Canadas Debt Load - An All Time High

2015-09-04   minute read

Naida Kornuta

Based on current economists, Canada’s debt to income ratio has reached an all-time high of 163.3%. This means Canadians have $1.63 of debt to every $1.00 of earned income, the highest level ever seen on record. Canada is only 15% below where the United States was when they experienced serious financial despair.  Canada had the second biggest jump in household debt-to-income ratios of any country other than Greece between 2007 and the 2nd quarter of 2014.

According to the McKinsey Global Institute, Canada was identified as one of the seven of forty-seven countries with “potential vulnerabilities” in household debt that could lead to financial instability. This is partly because of an attempt to boost the economy to spur growth through credit. The concern however is: will consumers be able to sustain the high debt loads or will this lead to possible bankruptcies and foreclosures?

Person at a coffee shop holding their cellphone and a credit card

Even with the low oil prices and risk of job losses, low interest rates continue to contribute to higher debt loads, including mortgages, consumer credit and non-mortgage loans. Canadians appear to continue piling on the debt in a weakening economy. 

Although the debt to income ratio is the highest it has been, the debt service ratio is at an all-time low of 6.81%. Economists are saying this is also because of the low interest rates. Again, the concern is: will consumers be able to sustain the debt load in the event of increased interest rates? Canadians will need to closely watch their household debt load in order to weather any economic changes.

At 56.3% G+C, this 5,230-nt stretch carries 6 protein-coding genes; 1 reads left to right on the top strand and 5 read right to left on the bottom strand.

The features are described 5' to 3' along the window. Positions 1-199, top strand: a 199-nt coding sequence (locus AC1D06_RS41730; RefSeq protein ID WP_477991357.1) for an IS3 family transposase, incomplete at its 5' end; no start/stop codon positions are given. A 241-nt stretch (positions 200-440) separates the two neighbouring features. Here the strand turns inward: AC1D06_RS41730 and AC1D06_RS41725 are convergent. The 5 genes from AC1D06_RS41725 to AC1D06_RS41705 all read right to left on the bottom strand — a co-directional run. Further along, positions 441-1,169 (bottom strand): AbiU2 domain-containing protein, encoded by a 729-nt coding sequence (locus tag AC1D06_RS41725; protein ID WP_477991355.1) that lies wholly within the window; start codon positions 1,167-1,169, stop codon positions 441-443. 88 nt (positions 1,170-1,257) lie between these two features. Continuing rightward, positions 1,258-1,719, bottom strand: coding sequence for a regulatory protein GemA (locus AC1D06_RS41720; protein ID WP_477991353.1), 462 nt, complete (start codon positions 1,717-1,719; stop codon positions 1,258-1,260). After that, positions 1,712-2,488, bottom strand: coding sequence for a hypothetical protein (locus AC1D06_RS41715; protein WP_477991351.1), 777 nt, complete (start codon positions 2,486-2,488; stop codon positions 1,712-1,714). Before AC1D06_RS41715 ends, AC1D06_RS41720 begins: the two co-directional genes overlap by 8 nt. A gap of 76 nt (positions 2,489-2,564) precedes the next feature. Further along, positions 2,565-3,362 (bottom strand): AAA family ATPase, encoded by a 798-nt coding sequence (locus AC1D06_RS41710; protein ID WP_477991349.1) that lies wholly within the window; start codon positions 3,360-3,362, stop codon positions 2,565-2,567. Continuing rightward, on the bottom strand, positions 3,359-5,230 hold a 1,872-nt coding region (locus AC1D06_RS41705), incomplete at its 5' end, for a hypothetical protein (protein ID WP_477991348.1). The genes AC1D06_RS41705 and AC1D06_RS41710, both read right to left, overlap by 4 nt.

Based on statistics from the Office of the Superintendent of Bankruptcy, total insolvencies in the first quarter of 2015 compared to 2014 have increased 3.8%, a total increase of 1,088 insolvencies. Of this amount, bankruptcies decreased by 3.1% while proposals increased by 12.0%. The twelve month period ending March 31, 2015 shows an overall increase of 0.4% with bankruptcies decreasing 5.7% and proposals increasing 8.6%. Manitoba had the highest increase in consumer insolvencies in the first quarter of 25.6%, with Yukon second with 22.2% and Alberta third with 8.6%.

What does this mean to consumers? It is definitely a time where consumers need to look at their lifestyles and the debt load they are carrying. Is it manageable? Has the debt slowly been increasing over the past couple years? Even though minimum payments are maintained, the debt load may be creeping up. Review your credit card statements. The statement will include an estimate of how long it will take to pay the balance if you make the minimum monthly payment.  For example, a credit card with a $2,070 balance would take 17 years to pay off with minimum monthly payments; whereas a credit card with a balance of $10,753 would take over 80 years to pay off based on the minimum monthly payment. 

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